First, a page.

two preschoolers practice chores for children by cutting vegetables

Chores for Children: It’s Never Too Early

What’s the surest way to set your child up for lifelong happiness and success, establish a strong family bond, and keep your household running smoothly? Experts from Stanford and Harvard say it’s to give your child responsibilities around the house, the earlier the better. That means lining up chores for children as young as 12 months old.

Why Chores for Preschoolers?

An expectation and routine of pitching in around the house teaches a child teamwork, responsibility, respect, and a positive work ethic. It develops feelings of self-worth as well as tangible life skills. The benefits of being responsible for age-appropriate chores stick with a child well into adulthood as the foundation for both independence and a collaborative mindset. Chores for children help them develop into “can-do” adults.

On top of that, the time you spend patiently showing your child how to do age-appropriate chores is time spent bonding as parent and child.

Young girl helps mom with laundry showing chores for children

Which Chores?

Focus on chores for children that actually help your household function. Those revolving around the basics—food, clothing, and shelter—are a good place to start. That means your child can help procure food, prepare and clean up after meals, care for clothes and linens, keep the home neat and clean, and so on. These activities are essential to life, and your child knows they are important.

Using Charts and Lists

A younger child might enjoy tracking and “checking off” chores using a picture-based chore list or chart, such as the magnetic ones available in toy shops. Start with just one or two chores per day. Older children who are beginning to write and read may be attracted to a chalkboard or white board where they can write and cross off their own daily or weekly chore list. Either way, you can support your child’s budding organizational skills by helping him or her create and manage a chart that is both useful and fun. Be sure to update both the chart and the chores as your child matures.

Learning Opportunities

Give clear, step-by-step instructions when introducing chores for children. Show multi-step tasks a bit at a time, with the adult taking on most of the steps at first. Then incrementally add more steps for the child to do in later sessions.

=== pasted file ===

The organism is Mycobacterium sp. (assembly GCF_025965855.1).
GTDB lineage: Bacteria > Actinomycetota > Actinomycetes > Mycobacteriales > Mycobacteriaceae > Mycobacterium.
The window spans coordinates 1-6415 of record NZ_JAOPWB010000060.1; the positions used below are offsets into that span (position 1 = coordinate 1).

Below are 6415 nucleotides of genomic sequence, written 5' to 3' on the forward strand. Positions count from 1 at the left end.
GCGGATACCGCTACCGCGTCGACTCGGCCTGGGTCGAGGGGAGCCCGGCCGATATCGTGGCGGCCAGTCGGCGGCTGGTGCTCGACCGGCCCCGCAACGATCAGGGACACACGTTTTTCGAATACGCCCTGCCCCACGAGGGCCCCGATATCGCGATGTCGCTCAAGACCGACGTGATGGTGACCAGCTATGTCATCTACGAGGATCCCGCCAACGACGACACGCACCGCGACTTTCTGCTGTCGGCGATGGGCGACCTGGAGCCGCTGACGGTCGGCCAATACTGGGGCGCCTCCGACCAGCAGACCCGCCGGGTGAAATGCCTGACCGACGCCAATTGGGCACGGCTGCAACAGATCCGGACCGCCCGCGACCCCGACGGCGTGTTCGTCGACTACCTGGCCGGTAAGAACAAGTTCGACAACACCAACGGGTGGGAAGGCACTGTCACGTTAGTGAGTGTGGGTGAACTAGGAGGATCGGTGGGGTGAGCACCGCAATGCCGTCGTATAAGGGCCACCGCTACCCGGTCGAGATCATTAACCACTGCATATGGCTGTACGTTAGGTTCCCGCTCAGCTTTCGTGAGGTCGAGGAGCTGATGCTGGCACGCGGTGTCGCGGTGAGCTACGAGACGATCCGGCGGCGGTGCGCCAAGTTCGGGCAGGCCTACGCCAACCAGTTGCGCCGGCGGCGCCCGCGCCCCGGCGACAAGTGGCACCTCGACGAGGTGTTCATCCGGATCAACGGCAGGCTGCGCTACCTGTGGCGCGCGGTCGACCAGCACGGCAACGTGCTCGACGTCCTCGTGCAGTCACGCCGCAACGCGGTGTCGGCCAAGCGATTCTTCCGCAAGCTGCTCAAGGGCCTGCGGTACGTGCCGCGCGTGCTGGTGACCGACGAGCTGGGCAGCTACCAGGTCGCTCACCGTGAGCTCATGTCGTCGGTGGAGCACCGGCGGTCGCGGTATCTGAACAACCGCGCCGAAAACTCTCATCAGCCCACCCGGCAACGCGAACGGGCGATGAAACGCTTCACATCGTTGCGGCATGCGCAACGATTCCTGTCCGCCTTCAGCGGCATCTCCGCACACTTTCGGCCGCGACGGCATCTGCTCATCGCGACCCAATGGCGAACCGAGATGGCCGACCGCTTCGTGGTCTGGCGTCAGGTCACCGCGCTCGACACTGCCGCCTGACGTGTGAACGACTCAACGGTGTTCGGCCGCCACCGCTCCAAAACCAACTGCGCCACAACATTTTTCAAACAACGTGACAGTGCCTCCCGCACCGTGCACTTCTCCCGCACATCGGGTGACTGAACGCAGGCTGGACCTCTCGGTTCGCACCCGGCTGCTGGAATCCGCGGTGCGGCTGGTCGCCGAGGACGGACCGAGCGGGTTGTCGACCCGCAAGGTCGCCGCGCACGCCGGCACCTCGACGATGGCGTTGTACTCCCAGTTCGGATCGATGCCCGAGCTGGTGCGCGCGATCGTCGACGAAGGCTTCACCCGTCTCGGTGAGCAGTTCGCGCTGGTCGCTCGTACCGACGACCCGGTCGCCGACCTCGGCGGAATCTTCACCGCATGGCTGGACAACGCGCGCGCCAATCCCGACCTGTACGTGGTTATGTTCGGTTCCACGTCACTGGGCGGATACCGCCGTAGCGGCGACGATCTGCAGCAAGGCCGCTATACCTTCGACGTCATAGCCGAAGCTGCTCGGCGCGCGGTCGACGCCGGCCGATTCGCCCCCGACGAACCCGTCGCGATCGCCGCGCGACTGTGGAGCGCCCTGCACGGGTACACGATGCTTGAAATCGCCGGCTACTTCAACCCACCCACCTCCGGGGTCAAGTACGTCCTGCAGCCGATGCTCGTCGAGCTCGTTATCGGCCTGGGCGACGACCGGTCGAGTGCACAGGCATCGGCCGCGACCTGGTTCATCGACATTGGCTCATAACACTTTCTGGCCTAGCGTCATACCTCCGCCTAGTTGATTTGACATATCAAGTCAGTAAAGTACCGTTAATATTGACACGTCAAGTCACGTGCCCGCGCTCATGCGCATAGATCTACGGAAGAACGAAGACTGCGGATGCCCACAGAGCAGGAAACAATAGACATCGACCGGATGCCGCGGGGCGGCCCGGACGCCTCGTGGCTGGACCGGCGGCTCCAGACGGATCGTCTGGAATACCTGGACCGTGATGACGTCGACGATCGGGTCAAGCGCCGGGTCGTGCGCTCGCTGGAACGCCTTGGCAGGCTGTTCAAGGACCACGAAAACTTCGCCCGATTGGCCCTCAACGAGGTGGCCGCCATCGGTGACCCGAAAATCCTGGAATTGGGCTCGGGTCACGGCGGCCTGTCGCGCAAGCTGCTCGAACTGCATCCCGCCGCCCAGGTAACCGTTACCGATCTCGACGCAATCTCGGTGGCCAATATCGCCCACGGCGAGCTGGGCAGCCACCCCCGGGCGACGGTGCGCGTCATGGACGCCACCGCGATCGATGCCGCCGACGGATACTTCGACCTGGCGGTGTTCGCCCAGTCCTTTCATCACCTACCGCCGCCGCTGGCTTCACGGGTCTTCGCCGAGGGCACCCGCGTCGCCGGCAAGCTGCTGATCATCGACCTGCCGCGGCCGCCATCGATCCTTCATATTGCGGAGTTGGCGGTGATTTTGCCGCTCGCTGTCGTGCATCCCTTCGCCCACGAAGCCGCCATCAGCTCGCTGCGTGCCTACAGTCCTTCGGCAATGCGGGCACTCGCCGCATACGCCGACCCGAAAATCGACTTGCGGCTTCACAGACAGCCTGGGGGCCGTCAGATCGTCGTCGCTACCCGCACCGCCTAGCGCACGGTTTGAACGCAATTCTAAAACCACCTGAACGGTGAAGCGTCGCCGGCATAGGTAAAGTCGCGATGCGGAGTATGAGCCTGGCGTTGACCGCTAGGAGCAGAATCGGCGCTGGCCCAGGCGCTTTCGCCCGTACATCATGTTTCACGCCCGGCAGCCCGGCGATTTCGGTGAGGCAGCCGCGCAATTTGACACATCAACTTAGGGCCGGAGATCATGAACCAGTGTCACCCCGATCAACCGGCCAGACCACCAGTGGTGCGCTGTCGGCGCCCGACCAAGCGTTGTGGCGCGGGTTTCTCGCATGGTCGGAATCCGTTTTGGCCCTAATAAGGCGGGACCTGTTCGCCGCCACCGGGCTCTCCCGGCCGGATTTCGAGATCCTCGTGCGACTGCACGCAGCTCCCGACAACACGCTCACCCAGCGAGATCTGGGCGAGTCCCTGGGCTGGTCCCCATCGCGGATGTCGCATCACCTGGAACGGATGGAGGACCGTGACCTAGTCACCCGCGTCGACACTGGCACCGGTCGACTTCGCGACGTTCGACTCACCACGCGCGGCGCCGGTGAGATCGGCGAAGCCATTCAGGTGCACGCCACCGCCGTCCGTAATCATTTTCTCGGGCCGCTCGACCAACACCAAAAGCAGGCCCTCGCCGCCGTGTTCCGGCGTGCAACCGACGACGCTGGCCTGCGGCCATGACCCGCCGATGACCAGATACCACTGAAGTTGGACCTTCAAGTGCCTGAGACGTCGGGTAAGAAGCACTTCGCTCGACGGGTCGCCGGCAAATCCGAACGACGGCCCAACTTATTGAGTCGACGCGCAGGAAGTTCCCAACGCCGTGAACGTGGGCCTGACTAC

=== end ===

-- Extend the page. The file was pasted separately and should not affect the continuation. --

Young boy vacuuming in his house doing chores for children

Your child may already possess some of the subskills involved in many of the chores at home, such as squeezing out a sponge, pouring from a little pitcher, or carrying a glass of water carefully. Think of the Exercises of Practical Life that you’ve observed your child and classmates doing at Montessori Center School. They will inspire myriad ways you can involve your child in Montessori at home activities.


Chores for Preschoolers by Age

Try some of these age-appropriate chores for your young one(s). The age suggestions are, of course, only guidelines. You know your child and his or her abilities and interests.

Walking Well to 18 Months

  • Sort blocks and other small toys into bins
  • Replace books in an open basket
  • Wipe up spills with a small cloth or sponge
  • Pour own juice from a little pitcher
  • Place worn clothing in laundry basket
  • Hang up bath towel after use
  • With help, water houseplants with a small watering can
  • Clean vegetables with a child-size scrubber
  • Fill a pet’s food or water bowl, with help

18 Months to 3 Years

  • Place trash and recycling in proper bins
  • Carry compost outdoors in a little bucket; dump it into the compost pit
  • Replace books on shelf
  • Help load and unload dishwasher, washing machine, and dryer
  • Fold washcloths, napkins, and other small laundry items
  • Sort socks—everybody’s!
  • Cut bananas and other soft fruit for a salad
  • Set the table for a family meal
  • Dust with a cloth, a feather or wool duster, or a pair of old socks worn on the hands

3 to 4 Years

  • Clean windows with a little spray bottle and squeegee
  • Use a child-size broom, dustpan, and brush to clean floors
  • Scrub the bathroom sink or bathtub with a small sponge or brush
  • Help carry in and unpack groceries
  • Help with cooking and baking by measuring ingredients, stirring, etc.
  • Put own laundry away in proper drawers
  • Hang up clothes on pegs or hooks, or on hangers on a low closet rod
  • Spread peanut butter or soft cheese on crackers for a snack
  • Help parents with a younger sibling by fetching a diaper or burp cloth
  • Bring in mail or newspaper every day

5 to 6 Years

  • Run the vacuum
  • Bake cookies, biscuits, or muffins, with supervision and a little help
  • Core and slice an apple with an apple corer
  • Arrange flowers for the family dinner table
  • Begin to do whole loads of laundry more independently
  • Serve as an adult’s “assistant” on a fix-it job by handing tools, keeping track of nails, etc.
  • Clear the table and load the dishwasher
  • Make own bed
  • Pull weeds, when shown how to identify them
  • Help with big outdoor chores like bathing the dog or washing the car